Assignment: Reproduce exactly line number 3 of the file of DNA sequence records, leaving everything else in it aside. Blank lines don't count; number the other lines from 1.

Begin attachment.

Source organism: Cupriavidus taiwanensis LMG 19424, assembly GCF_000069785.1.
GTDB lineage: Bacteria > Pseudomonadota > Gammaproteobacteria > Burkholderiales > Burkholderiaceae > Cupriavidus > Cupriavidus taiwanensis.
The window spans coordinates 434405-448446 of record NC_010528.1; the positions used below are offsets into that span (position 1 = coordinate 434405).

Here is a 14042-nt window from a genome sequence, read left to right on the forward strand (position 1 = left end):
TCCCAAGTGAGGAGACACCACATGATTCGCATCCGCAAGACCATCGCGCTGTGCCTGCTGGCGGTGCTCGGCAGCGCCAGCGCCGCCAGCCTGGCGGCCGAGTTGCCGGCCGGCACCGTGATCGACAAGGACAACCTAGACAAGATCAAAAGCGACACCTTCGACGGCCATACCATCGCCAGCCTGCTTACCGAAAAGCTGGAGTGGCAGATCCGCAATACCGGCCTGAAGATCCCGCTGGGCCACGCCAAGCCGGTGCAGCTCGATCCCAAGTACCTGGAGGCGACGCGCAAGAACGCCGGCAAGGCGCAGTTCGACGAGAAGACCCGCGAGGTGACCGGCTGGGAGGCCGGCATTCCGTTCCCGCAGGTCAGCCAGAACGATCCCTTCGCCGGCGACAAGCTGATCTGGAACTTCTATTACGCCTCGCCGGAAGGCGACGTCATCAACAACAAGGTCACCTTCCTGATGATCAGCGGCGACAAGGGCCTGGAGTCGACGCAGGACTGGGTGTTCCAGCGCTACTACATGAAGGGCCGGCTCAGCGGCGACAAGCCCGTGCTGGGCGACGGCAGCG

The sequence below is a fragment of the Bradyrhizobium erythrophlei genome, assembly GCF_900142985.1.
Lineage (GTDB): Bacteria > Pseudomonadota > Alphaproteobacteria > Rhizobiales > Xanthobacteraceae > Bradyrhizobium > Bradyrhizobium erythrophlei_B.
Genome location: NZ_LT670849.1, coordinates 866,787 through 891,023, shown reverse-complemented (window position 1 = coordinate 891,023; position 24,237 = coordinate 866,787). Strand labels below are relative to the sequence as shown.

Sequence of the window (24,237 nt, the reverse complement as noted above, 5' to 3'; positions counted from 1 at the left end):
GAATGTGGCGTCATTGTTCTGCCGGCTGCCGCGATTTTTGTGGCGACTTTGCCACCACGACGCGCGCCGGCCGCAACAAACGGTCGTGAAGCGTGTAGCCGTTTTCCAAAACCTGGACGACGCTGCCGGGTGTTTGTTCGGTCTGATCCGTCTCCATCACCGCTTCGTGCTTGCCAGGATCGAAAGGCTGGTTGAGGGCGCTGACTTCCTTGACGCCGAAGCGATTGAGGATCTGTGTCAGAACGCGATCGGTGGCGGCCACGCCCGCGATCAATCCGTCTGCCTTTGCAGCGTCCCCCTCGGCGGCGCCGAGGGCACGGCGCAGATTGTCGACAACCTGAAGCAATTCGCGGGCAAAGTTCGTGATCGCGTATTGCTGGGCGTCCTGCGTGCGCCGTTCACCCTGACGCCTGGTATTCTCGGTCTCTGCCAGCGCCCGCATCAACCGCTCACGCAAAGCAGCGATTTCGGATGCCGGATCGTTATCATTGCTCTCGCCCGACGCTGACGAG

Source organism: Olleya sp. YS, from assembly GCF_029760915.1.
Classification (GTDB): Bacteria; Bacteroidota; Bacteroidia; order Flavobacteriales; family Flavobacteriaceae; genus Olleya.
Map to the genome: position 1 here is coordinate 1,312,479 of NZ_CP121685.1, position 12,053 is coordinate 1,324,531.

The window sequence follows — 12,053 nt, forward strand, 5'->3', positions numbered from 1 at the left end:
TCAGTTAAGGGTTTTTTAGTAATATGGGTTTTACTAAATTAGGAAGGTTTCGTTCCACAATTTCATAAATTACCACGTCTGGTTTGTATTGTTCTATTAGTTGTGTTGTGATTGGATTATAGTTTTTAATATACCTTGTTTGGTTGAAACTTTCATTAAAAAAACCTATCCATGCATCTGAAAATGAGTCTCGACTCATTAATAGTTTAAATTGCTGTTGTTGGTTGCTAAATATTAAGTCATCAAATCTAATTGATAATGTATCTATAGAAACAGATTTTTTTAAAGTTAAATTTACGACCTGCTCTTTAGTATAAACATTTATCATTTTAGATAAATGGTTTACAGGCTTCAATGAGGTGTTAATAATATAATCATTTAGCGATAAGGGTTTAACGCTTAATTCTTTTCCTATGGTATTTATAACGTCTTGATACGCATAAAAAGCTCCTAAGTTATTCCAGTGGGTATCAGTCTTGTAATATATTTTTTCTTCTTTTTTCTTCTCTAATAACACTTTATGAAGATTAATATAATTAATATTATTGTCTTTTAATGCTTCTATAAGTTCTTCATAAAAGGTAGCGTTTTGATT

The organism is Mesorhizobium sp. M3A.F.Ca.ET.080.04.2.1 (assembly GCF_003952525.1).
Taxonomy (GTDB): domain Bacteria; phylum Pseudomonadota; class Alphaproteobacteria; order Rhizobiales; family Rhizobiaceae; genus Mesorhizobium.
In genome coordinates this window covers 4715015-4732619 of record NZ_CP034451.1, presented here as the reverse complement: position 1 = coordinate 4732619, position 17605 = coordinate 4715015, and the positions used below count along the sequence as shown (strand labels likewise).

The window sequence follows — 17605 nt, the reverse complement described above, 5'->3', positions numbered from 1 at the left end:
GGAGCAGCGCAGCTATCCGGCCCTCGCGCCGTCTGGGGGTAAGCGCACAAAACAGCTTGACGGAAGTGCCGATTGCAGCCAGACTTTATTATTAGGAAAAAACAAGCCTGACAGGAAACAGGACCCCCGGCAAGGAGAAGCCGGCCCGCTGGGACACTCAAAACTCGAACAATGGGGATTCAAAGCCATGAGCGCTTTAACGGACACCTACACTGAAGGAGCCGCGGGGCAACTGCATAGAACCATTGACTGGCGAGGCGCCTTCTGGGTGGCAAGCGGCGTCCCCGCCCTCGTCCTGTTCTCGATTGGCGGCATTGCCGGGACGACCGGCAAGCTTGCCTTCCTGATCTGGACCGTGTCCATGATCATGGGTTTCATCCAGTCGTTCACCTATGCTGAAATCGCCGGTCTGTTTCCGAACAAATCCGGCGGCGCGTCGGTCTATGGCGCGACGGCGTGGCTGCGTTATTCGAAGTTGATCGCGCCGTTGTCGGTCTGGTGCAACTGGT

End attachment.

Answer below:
The window spans coordinates 434405-448446 of record NC_010528.1; the positions used below are offsets into that span (position 1 = coordinate 434405).